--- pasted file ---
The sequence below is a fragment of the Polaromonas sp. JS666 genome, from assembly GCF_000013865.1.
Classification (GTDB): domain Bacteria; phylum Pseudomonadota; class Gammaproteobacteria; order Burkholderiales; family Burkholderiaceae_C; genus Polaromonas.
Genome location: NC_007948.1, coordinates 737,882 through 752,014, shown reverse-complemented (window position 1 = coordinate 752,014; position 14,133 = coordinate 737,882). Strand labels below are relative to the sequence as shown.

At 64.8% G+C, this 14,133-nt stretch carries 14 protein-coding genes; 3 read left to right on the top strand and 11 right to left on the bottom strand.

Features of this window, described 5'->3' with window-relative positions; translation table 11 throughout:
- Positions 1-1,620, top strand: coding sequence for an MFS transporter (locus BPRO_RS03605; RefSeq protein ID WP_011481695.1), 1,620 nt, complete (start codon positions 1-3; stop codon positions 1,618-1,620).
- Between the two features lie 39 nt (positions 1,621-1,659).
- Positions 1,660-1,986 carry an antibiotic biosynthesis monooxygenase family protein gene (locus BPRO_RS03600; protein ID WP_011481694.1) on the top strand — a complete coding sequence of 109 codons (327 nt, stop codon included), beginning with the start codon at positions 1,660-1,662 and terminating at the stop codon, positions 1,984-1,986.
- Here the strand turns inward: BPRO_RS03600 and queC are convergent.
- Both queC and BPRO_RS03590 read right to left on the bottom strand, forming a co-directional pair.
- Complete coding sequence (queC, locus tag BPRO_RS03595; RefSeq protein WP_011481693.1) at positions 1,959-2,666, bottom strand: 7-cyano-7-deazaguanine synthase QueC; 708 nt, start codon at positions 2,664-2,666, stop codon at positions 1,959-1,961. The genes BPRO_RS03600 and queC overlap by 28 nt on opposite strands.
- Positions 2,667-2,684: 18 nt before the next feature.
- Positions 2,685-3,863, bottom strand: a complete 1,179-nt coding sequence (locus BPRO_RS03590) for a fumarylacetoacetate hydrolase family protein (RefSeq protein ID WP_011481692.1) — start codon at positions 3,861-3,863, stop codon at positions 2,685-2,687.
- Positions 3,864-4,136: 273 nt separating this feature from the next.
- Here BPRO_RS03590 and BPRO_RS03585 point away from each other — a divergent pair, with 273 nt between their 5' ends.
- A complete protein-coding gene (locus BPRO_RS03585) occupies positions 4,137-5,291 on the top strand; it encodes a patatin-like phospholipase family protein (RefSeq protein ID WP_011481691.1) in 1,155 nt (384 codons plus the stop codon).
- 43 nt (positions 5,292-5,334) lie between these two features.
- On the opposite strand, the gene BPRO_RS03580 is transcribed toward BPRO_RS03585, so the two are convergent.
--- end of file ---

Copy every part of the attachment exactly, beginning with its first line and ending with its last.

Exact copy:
The sequence below is a fragment of the Polaromonas sp. JS666 genome, from assembly GCF_000013865.1.
Classification (GTDB): domain Bacteria; phylum Pseudomonadota; class Gammaproteobacteria; order Burkholderiales; family Burkholderiaceae_C; genus Polaromonas.
Genome location: NC_007948.1, coordinates 737,882 through 752,014, shown reverse-complemented (window position 1 = coordinate 752,014; position 14,133 = coordinate 737,882). Strand labels below are relative to the sequence as shown.

At 64.8% G+C, this 14,133-nt stretch carries 14 protein-coding genes; 3 read left to right on the top strand and 11 right to left on the bottom strand.

Features of this window, described 5'->3' with window-relative positions; translation table 11 throughout:
- Positions 1-1,620, top strand: coding sequence for an MFS transporter (locus BPRO_RS03605; RefSeq protein ID WP_011481695.1), 1,620 nt, complete (start codon positions 1-3; stop codon positions 1,618-1,620).
- Between the two features lie 39 nt (positions 1,621-1,659).
- Positions 1,660-1,986 carry an antibiotic biosynthesis monooxygenase family protein gene (locus BPRO_RS03600; protein ID WP_011481694.1) on the top strand — a complete coding sequence of 109 codons (327 nt, stop codon included), beginning with the start codon at positions 1,660-1,662 and terminating at the stop codon, positions 1,984-1,986.
- Here the strand turns inward: BPRO_RS03600 and queC are convergent.
- Both queC and BPRO_RS03590 read right to left on the bottom strand, forming a co-directional pair.
- Complete coding sequence (queC, locus tag BPRO_RS03595; RefSeq protein WP_011481693.1) at positions 1,959-2,666, bottom strand: 7-cyano-7-deazaguanine synthase QueC; 708 nt, start codon at positions 2,664-2,666, stop codon at positions 1,959-1,961. The genes BPRO_RS03600 and queC overlap by 28 nt on opposite strands.
- Positions 2,667-2,684: 18 nt before the next feature.
- Positions 2,685-3,863, bottom strand: a complete 1,179-nt coding sequence (locus BPRO_RS03590) for a fumarylacetoacetate hydrolase family protein (RefSeq protein ID WP_011481692.1) — start codon at positions 3,861-3,863, stop codon at positions 2,685-2,687.
- Positions 3,864-4,136: 273 nt separating this feature from the next.
- Here BPRO_RS03590 and BPRO_RS03585 point away from each other — a divergent pair, with 273 nt between their 5' ends.
- A complete protein-coding gene (locus BPRO_RS03585) occupies positions 4,137-5,291 on the top strand; it encodes a patatin-like phospholipase family protein (RefSeq protein ID WP_011481691.1) in 1,155 nt (384 codons plus the stop codon).
- 43 nt (positions 5,292-5,334) lie between these two features.
- On the opposite strand, the gene BPRO_RS03580 is transcribed toward BPRO_RS03585, so the two are convergent.